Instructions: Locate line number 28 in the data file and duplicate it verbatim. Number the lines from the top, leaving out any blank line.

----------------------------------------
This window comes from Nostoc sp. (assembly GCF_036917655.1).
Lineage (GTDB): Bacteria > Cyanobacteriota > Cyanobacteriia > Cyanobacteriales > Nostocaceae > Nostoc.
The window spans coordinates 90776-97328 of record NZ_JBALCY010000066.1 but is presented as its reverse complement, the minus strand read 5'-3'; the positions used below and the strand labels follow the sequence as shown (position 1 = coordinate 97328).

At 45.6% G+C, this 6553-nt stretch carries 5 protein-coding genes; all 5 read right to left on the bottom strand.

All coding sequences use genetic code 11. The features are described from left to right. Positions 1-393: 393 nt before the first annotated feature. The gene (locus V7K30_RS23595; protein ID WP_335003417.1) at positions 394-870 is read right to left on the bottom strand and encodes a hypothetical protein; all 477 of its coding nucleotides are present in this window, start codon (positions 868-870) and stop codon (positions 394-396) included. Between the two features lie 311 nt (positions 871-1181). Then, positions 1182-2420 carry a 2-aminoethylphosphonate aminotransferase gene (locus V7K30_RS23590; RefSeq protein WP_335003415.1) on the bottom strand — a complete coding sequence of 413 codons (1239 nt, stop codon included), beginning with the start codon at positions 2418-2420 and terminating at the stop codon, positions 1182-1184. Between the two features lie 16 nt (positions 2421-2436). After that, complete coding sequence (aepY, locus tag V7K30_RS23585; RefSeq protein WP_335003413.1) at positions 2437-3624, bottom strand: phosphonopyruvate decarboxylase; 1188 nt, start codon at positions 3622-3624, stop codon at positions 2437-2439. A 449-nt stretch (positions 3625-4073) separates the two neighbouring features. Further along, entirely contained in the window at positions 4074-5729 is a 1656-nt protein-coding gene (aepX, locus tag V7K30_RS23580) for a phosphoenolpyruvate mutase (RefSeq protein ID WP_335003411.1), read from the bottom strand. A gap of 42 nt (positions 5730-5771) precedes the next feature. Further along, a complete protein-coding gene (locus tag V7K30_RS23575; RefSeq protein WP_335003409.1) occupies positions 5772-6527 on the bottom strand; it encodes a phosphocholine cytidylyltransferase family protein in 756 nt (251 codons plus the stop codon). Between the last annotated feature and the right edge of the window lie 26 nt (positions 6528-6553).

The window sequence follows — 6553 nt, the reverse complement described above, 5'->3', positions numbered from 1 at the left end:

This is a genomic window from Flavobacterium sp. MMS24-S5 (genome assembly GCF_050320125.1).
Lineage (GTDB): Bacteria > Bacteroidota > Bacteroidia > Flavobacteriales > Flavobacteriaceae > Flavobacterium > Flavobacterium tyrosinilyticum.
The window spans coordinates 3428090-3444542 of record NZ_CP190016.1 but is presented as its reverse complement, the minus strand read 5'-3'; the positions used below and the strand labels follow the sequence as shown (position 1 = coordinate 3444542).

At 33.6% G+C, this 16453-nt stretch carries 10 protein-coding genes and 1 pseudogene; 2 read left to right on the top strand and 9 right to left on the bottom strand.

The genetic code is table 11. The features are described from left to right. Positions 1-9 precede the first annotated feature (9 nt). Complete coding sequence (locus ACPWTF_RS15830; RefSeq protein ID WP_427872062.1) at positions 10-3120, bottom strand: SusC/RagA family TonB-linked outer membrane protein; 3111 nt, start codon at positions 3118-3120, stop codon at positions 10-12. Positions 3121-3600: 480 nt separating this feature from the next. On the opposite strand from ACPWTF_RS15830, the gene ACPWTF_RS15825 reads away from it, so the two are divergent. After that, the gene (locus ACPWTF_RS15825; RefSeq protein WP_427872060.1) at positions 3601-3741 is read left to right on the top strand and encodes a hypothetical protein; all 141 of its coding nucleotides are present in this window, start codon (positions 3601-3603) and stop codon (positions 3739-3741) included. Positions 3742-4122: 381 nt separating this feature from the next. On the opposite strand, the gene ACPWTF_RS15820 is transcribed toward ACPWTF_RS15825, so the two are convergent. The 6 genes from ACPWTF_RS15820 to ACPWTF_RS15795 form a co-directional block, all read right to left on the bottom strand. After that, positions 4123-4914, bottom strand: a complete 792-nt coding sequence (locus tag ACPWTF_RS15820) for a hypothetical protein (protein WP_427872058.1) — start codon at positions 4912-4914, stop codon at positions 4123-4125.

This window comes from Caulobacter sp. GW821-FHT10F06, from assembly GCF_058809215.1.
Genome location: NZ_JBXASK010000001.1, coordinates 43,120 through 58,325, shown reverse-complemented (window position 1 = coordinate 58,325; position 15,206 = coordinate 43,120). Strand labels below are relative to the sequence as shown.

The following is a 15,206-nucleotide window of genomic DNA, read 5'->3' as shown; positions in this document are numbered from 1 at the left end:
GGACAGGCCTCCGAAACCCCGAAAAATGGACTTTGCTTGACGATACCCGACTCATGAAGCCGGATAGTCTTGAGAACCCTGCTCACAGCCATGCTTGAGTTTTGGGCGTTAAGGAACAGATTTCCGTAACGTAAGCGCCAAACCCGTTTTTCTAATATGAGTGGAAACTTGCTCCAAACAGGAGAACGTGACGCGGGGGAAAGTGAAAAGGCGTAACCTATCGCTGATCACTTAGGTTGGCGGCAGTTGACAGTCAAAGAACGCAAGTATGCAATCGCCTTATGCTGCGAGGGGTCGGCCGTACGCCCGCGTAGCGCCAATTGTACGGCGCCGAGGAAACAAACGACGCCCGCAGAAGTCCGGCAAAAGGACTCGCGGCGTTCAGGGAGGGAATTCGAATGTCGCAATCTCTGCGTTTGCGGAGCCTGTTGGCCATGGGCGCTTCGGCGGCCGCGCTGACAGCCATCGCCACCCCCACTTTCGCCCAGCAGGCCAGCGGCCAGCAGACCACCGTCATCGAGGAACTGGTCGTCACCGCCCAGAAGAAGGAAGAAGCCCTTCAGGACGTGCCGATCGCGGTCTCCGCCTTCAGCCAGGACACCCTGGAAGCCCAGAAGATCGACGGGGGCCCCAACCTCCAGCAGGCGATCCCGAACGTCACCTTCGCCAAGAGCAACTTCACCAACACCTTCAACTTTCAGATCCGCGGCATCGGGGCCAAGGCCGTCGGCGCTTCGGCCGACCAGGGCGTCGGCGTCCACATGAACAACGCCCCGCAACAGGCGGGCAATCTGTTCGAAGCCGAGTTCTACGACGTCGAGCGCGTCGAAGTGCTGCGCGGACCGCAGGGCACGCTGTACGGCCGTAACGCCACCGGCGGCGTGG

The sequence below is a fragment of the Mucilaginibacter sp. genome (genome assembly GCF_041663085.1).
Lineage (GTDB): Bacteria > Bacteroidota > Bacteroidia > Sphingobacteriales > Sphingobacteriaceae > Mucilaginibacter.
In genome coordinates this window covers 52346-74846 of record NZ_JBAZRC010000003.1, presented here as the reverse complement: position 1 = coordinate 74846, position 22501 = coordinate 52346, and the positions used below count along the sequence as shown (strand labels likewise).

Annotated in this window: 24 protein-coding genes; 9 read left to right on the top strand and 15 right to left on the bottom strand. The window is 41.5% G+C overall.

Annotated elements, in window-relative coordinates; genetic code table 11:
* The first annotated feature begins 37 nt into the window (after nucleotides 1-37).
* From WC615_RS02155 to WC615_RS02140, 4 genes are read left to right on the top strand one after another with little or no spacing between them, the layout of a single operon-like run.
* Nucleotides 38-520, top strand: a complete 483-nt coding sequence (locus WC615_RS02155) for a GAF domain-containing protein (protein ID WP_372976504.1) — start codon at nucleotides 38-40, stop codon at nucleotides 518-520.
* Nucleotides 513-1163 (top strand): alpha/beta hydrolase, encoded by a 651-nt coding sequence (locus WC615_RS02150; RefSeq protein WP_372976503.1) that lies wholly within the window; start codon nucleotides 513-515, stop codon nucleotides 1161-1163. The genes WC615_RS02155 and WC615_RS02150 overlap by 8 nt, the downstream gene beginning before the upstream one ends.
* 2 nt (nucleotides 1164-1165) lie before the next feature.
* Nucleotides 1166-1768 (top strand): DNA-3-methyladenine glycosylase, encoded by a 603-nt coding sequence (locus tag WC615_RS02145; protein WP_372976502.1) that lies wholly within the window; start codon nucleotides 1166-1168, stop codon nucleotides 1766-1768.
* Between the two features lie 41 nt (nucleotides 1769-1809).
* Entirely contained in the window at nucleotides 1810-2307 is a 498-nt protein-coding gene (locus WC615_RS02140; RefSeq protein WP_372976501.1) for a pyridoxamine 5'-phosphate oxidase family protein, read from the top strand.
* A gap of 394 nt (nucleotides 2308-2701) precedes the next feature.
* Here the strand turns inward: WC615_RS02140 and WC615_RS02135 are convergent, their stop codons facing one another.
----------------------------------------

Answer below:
* Entirely contained in the window at nucleotides 1810-2307 is a 498-nt protein-coding gene (locus WC615_RS02140; RefSeq protein WP_372976501.1) for a pyridoxamine 5'-phosphate oxidase family protein, read from the top strand.